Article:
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Russia & CIS

Interview with Andrey Bush: “Strong Liquidity Will Drive Growth in Russian Corporate Debt”

While at the annual Bonds, Loans & Derivatives Russia conference, Bonds & Loans interviewed Andrey Bush, Head of Capital Markets Division at the Russian investment firm IFC Solid, to discuss the key trends investors in Russian debt capital markets need to watch out for, drivers of growth in the Russian economy - and the potential “Black Swans”.

Mar 15, 2017 // 5:25PM

Looking at prospects for the new year, what do you see as the main drivers for growth and which sectors will drive deal flow?

I believe the key driver for growth this year will be access to strong liquidity, keeping in mind the demands for narrowing budget deficits and other types of expenses for the state. Therefore, strong liquidity in the banking system will provide the necessary potential for growth on the corporate bond market. On the other hand, we see some potential in sourcing capital from private deposit funds amid the current easing trend by the Central Bank and the expected drop in rates across the board. The flattening yield curve will hopefully encourage new types of investors to enter the market, particularly those who are less risk-averse and that, in turn, will give opportunities for second and third-tier issuers to tap the market.

Are we likely to see innovative instruments and borrowing structures emerge in this new market environment, particularly in light of the new OFZ bonds issued and promoted by the government?

It should give a promotional boost to such instruments, for sure. For us the motives behind this move are still not very clear, particularly the plan to privately place OFZ bonds to members of the public, which just as easily can be purchased on exchange. But the fact that the instrument is promoted by the Ministry of Finance and the CBR indicates that the authorities will provide the necessary regulatory framework, for instance, removing the bond-bearer tax for some of the tenors, and work to educate potential investors, as part of the government initiative. From that perspective, we anticipate that this instrument will prove to be quite attractive and draw new players into the market.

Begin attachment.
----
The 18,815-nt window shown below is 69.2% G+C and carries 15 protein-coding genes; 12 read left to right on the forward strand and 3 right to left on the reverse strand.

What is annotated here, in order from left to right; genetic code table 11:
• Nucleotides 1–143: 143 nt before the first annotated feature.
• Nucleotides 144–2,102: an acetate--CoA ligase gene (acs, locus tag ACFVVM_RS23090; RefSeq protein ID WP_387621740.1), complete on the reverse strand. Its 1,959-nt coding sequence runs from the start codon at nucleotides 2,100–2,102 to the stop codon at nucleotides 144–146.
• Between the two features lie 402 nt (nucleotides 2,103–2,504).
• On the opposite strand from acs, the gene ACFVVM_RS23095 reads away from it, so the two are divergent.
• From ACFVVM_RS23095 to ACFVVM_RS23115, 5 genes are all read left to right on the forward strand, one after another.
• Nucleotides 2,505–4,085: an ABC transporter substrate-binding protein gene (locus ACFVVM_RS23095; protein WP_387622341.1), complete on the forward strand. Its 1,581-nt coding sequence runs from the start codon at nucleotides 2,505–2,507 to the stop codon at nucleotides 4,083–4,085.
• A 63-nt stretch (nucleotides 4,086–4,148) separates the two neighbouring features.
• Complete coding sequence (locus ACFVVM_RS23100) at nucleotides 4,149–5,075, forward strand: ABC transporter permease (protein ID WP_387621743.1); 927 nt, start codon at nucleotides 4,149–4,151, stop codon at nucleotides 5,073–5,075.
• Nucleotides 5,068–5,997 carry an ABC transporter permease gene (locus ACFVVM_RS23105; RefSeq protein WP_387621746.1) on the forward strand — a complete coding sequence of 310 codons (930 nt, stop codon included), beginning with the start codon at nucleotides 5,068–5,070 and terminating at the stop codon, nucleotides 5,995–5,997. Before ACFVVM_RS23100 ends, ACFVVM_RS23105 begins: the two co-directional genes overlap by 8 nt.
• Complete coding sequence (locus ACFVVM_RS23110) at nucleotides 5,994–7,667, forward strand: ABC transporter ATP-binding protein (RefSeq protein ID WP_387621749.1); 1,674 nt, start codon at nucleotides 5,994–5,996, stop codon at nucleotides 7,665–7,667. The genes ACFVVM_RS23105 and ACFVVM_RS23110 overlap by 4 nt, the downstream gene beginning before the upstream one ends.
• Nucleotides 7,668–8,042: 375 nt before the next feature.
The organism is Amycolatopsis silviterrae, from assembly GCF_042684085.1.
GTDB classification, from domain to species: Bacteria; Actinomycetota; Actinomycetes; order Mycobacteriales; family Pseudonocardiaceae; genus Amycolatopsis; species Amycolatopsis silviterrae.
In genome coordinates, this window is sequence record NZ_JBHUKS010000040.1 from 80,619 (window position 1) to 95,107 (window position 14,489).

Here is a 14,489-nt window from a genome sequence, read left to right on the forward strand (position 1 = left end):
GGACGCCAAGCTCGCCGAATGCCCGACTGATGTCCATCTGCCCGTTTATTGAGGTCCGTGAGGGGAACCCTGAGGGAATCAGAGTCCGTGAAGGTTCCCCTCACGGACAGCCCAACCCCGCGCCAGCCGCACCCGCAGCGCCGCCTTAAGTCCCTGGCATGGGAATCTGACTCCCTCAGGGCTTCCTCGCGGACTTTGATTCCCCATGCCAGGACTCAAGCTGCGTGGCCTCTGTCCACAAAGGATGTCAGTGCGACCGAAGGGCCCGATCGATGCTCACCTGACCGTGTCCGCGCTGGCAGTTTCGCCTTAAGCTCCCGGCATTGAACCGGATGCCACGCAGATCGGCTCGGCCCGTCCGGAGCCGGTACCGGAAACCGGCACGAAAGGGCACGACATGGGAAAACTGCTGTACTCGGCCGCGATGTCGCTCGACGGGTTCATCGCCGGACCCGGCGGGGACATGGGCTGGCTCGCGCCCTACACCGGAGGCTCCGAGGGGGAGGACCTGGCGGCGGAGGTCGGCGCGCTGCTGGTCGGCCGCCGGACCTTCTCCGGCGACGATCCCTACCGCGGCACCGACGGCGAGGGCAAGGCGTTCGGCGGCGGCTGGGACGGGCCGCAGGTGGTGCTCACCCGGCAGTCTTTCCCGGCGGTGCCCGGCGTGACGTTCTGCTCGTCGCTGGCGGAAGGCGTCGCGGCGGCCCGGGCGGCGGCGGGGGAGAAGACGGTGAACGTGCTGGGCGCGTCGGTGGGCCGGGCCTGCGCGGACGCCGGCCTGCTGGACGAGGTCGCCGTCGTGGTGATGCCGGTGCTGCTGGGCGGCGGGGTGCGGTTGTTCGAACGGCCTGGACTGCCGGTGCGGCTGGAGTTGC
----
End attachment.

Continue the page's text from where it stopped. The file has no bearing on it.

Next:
Will the apparent rekindling of interest in Russian debt products from foreign investors and the return of international banks being seen more recently aid the development of more sophisticated financing structures in Russia?

I wouldn’t overestimate this trend for now – foreign investors’ focus lies mainly in state-corporate notes and Euroclearables – and the strengthening demand on the Eurobond will inevitably put downward pressure on rates in the domestic markets. But new instruments, such as securities on project bonds and securitization of other types of assets will offer more opportunities to develop the secondary market in the country, and that could be very interesting because it would allow for an expansion of risk profiles and tenors, and enable the creation of instruments to support complex long-term projects. That would have a positive impact on the development of Russia’s economy.

I would also pay attention to so called “zones of priority development”, i.e. strategically important regions in Siberia and the far eastern parts of the country that merit preferential treatment in the form of tax breaks and looser regulations to boost development. Earmarked by the government, they offer great and relatively risk-free opportunities for foreign investors willing to get involved in major infrastructure, mining and development projects that also help to boost growth in some of the most underdeveloped territories in Russia.

What are going to be the biggest themes in the corporate debt market this year, and where do you expect to see the main risk?

The most prominent risks remain the same and largely unchanged – they include the upcoming Russian 2018 elections, global financial health concerns, Russia’s macroeconomic situation, and so on. There are no “Black Swans” appearing on the horizon – but then again, the very term indicates that they appear without warning.

Russia & CIS

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